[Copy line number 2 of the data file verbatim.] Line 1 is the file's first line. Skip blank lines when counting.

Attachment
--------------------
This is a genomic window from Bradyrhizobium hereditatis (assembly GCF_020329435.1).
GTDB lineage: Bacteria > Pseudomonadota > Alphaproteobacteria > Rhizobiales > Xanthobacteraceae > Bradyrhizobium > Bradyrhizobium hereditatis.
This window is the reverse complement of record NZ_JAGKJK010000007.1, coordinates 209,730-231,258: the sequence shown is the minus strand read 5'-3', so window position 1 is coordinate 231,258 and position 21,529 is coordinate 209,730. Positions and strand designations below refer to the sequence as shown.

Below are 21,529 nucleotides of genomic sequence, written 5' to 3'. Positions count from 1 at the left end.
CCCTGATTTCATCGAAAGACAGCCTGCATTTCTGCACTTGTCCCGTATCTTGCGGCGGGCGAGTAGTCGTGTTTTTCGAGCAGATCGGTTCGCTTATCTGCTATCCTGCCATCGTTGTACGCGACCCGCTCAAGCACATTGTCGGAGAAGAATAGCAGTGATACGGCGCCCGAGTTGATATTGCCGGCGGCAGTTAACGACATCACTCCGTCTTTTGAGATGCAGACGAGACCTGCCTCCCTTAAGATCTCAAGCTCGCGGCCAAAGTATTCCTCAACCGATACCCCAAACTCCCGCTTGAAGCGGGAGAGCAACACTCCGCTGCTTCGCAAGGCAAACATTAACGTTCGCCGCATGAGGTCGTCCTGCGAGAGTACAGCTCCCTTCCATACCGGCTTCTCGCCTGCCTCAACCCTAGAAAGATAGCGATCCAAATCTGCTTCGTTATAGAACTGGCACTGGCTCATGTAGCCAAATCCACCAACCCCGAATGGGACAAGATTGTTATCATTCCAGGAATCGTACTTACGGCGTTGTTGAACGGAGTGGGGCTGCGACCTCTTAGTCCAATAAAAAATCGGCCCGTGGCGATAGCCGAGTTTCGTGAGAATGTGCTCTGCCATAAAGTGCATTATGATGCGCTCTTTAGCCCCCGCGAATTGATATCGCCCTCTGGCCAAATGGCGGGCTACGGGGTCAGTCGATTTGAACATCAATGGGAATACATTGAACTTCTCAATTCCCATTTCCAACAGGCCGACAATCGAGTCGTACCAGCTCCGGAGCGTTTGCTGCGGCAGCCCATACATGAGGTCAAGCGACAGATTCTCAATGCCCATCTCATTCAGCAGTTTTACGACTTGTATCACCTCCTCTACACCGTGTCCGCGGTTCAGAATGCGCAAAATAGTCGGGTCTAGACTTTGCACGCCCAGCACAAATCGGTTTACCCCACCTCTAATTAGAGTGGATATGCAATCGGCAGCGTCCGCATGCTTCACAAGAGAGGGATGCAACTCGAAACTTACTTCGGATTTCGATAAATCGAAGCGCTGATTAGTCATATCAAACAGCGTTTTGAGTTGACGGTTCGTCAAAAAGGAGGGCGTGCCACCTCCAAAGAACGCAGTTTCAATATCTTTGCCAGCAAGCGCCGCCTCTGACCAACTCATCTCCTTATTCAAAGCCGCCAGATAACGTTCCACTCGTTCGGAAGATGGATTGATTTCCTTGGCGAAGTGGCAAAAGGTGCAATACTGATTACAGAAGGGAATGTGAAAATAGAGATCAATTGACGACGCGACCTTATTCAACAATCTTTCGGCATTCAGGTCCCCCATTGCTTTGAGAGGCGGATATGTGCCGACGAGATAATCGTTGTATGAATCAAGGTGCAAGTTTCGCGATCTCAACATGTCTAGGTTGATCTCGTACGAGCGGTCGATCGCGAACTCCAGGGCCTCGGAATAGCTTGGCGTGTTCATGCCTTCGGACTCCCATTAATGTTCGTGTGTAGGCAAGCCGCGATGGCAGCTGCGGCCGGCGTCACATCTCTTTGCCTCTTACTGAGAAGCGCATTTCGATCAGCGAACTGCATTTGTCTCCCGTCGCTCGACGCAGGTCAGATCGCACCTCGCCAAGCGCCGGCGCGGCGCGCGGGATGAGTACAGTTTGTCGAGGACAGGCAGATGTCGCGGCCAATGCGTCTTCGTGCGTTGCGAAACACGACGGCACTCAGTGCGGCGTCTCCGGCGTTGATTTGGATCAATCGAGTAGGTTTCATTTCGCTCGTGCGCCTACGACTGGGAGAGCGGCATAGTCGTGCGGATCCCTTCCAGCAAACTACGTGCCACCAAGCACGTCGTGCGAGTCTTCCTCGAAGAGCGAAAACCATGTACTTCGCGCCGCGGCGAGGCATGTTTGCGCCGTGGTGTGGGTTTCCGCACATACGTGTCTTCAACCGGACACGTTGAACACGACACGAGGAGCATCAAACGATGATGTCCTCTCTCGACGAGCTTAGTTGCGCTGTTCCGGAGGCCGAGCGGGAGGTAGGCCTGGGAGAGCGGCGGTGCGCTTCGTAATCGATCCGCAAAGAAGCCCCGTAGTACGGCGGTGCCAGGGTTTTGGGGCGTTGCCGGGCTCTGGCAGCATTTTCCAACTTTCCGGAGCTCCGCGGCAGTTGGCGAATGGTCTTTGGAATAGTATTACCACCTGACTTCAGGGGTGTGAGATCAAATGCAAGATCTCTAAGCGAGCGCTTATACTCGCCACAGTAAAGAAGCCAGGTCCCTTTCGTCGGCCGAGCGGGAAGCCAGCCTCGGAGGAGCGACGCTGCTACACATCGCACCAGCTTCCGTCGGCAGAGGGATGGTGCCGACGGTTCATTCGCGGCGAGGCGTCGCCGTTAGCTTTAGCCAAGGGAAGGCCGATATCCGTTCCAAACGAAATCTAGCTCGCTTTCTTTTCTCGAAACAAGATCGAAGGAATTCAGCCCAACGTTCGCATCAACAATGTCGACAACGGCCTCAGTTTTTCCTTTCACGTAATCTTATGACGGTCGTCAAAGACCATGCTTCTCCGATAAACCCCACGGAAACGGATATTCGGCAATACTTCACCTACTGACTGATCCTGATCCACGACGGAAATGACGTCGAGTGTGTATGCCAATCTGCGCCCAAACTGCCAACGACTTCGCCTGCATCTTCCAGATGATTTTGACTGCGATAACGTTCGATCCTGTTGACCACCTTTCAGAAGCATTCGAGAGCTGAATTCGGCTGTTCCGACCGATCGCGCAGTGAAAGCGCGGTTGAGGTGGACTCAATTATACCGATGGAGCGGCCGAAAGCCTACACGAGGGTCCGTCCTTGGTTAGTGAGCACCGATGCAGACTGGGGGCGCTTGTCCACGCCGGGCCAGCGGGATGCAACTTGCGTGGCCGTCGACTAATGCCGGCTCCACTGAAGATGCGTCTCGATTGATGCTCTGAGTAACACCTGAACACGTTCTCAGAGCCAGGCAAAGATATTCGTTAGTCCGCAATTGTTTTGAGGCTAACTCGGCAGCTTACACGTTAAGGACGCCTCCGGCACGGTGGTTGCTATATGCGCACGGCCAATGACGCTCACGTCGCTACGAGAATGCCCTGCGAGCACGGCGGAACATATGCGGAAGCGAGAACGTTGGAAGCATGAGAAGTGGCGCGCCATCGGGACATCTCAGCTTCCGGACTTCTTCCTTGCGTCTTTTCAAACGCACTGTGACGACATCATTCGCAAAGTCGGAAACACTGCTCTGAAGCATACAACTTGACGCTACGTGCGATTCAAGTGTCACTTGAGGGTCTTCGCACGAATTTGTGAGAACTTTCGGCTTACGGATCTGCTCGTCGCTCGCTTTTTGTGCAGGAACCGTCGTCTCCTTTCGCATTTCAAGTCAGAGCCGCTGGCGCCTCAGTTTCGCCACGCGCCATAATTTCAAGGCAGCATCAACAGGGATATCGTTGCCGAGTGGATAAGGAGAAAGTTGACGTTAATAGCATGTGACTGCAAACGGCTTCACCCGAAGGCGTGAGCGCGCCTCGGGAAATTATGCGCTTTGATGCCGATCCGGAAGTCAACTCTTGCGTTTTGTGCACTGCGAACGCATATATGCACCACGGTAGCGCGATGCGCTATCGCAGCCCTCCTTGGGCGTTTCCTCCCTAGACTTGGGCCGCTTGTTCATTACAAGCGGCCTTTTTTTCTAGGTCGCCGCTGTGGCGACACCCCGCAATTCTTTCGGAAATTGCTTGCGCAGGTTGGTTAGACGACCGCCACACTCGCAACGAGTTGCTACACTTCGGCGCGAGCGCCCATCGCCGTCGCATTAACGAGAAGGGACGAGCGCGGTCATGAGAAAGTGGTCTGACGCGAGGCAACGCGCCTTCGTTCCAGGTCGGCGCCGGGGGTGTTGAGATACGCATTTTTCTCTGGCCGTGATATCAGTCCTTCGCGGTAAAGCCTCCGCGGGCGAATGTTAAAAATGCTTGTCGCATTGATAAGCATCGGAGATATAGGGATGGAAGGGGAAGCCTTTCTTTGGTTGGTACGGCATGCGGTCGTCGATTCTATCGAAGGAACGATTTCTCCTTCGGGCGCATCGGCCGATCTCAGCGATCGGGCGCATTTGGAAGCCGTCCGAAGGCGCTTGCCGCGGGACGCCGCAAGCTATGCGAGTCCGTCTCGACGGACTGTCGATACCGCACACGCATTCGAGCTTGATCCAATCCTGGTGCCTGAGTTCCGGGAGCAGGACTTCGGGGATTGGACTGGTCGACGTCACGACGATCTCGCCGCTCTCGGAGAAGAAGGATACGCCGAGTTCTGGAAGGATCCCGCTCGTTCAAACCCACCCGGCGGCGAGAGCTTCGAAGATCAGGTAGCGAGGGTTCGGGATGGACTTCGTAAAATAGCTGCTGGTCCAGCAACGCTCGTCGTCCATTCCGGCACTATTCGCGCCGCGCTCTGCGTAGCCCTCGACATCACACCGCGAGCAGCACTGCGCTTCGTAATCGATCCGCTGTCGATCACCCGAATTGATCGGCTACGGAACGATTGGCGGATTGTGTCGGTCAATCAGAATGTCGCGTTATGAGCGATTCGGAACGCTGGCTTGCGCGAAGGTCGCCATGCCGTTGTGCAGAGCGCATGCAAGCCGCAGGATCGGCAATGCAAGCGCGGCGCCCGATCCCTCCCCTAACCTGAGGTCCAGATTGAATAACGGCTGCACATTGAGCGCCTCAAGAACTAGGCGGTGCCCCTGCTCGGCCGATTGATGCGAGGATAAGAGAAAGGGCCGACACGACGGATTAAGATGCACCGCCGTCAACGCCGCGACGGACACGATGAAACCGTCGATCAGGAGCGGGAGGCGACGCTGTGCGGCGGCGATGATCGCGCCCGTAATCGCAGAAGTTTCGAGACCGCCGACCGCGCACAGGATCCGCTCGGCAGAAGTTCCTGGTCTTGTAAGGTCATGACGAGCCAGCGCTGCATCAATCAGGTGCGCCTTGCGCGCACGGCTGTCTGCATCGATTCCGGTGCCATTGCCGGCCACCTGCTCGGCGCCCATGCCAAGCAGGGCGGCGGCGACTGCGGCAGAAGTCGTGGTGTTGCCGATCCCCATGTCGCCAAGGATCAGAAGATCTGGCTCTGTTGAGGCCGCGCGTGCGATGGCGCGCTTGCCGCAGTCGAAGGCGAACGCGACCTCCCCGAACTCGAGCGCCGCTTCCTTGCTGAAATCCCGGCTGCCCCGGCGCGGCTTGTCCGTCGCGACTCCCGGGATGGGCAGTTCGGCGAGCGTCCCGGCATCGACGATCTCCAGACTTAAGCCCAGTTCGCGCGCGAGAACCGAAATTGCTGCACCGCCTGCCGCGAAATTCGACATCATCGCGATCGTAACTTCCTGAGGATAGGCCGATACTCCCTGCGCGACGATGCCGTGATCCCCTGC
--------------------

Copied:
GTDB lineage: Bacteria > Pseudomonadota > Alphaproteobacteria > Rhizobiales > Xanthobacteraceae > Bradyrhizobium > Bradyrhizobium hereditatis.